Here’s a quick bio of the person who is in the image above:
Dr. Jennifer Roback Morse, Senior Fellow in Economics at the Acton Institute and regular contributor toNational Review Online and The National Catholic Register, received her Ph.D. in economics from the University of Rochester. Until recently, she was a Research Fellow at the Hoover Institution. She has been on the faculty of Yale University and George Mason University, and is the author of Love and Economics: Why the Laissez-Faire Family doesn’t work.
And here are two lectures from the great Dr. Jennifer Roback Morse. One of my favorite scholars to listen to, and a great debater, as well.
Lecture one: Love and Economics
(June 13, 2014) Dr J traveled to Phoenix to participate in Alliance Defending Freedom’s Blackstone Legal Fellowship, where she gave two talks. This is the first one, “Love and Economics,” on what marriage is and why we need it–stay tuned for the next one!
Lecture two: Defending Marriage
(June 13, 2014) Dr J traveled to Phoenix to participate in Alliance Defending Freedom’s Blackstone Legal Fellowship, where she gave two talks. This is the second one, “Defending Marriage,” on why marriage matters and what has happened and will happen as it gets more and more redefined by the progress of the sexual revolution.
I was listening to these late at night, and when she said “you know Catholics aren’t good with Bible verses” at the beginning of lecture two, I howled with laughter. I’m sure the property manager is going to let me know not to howl with laughter after midnight. Oh well – it was hilarious. She is Catholic. I howled again when made a comment about chaste people over the age of 30, like me. It’s just FUN to listen to, but these are serious subjects.
By the way, she debates on these issues as well. And she’s really good at it.
Or something to read?
For those who prefer to read something, here is an article by marriage-defender Dr. Jennifer Roback Morse about how divorce courts challenge marriage.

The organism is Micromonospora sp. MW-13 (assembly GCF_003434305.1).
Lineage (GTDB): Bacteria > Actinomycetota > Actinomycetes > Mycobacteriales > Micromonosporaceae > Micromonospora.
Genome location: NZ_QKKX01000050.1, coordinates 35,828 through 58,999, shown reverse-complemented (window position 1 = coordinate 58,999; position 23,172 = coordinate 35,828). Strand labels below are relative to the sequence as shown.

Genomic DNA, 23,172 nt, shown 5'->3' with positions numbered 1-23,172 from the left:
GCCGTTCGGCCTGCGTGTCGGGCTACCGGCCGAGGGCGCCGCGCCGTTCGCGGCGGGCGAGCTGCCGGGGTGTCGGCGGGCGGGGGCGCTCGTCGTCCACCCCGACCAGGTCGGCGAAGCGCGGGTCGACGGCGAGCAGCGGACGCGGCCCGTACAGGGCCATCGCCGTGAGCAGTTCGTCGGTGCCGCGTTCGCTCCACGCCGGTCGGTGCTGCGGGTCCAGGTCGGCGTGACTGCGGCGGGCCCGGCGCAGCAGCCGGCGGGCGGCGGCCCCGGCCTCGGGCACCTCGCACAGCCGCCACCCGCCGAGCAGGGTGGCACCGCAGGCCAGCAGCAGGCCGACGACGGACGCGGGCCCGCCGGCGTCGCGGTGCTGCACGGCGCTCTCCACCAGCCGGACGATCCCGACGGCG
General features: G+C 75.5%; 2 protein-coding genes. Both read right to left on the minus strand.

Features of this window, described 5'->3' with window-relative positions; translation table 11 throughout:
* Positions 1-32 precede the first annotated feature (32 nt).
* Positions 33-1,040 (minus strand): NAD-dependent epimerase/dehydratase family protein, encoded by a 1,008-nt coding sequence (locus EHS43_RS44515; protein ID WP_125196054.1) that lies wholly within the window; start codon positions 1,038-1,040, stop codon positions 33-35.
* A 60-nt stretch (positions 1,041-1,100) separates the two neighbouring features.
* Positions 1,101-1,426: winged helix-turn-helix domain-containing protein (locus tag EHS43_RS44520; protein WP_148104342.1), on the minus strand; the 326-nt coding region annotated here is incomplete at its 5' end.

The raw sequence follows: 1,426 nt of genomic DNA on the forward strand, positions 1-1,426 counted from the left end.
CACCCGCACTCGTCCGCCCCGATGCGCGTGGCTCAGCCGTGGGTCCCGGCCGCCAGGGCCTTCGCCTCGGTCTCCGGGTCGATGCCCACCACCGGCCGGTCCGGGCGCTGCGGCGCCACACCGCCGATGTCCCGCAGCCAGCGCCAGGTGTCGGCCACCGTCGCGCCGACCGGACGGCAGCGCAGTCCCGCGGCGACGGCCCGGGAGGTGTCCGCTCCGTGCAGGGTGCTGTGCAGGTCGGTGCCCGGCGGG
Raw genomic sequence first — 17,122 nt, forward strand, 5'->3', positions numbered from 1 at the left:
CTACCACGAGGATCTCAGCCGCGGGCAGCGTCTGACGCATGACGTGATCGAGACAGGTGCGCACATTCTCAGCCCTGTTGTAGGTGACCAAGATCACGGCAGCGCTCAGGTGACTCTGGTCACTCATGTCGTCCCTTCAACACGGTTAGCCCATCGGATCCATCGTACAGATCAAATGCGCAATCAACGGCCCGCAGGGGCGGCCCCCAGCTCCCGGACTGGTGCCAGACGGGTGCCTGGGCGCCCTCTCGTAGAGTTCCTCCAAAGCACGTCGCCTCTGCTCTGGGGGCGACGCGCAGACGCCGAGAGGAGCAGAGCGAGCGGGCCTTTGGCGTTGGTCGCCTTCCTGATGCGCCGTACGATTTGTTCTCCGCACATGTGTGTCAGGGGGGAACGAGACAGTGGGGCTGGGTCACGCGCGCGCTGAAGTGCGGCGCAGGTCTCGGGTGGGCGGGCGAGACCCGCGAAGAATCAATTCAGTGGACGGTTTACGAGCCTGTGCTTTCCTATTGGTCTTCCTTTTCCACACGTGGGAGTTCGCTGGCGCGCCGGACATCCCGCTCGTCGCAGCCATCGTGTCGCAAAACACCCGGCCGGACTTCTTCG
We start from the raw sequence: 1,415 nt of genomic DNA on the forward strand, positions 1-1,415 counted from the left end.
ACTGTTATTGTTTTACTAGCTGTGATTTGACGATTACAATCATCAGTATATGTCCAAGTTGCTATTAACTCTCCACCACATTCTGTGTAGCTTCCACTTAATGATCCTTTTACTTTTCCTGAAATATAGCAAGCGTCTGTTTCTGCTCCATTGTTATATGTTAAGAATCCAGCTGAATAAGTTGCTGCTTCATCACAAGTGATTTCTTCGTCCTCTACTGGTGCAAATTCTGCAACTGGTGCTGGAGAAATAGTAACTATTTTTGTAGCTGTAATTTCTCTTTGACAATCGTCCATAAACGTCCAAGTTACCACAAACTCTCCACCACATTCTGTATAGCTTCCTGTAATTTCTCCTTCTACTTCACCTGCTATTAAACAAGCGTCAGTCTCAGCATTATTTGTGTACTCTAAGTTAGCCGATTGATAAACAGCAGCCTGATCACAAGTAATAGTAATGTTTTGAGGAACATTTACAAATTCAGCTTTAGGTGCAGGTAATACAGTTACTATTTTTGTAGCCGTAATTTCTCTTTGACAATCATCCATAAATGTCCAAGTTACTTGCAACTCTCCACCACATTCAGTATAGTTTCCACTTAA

Easy divorce opens the door for an unprecedented amount of government intrusion into ordinary people’s lives. This unacknowledged reality is the subject of Taken Into Custody, by Stephen Baskerville. With penetrating insight, the political scientist exposes the truly breathtaking consequences of no-fault divorce for the expansion of state power and the decline of personal autonomy.
First, no-fault divorce frequently means unilateral divorce: one party wants a divorce against the wishes of the other, who wants to stay married. Kim Basinger dumped Baldwin for no particular reason, unleashed the power of the Los Angeles Family Court system to inflict pain on him and, in the process, inflicted untold damage on their child. Second, the fact that one party wants to remain married means that the divorce has to be enforced. Baldwin wanted to stay married and to continue to be a husband and father. Yet, the coercive and intrusive machinery of the state must be wheeled into action to separate the reluctantly divorced party from the joint assets of the marriage, typically the home and the children.
Third, enforcing the divorce means an unprecedented blurring of the boundaries between public and private life. People under the jurisdiction of family courts can have virtually all of their private lives subject to its scrutiny. If the courts are influenced by feminist ideology, that ideology can extend its reach into every bedroom and kitchen in America. Baldwin ran the gauntlet of divorce industry professionals who have been deeply influenced by the feminist presumptions that the man is always at fault and the woman is always a victim. Thus, the social experiment of no-fault divorce, which most Americans thought was supposed to increase personal liberty, has had the consequence of empowering the state.
Some might think the legacy of no-fault divorce is an example of the law of unintended consequences in operation. That assumes its architects did not intend for unilateral divorce to result in the expansion of the state. But Baskerville makes the case in this book—as well as his 2008 monograph, “The Dangerous Rise of Sexual Politics,” in The Family in America—that at least some of the advocates of changes in family law certainly have intended to expand the power of the state over the private lives of law-abiding citizens.
It’s important for people to understand the real reasons why people are not getting married, so that we can do something to encourage them to marry that really fixes the problem. If you don’t understand the threats that men are seeing with respect to marriage, it might be a good idea to take a look at this essay by Stephen Baskerville, hosted by the Christian Touchstone magazine. It’s a summary of the book that Dr. Morse reviewed. I consider that book “Taken Into Custody” to be a must-read for anyone contemplating marriage.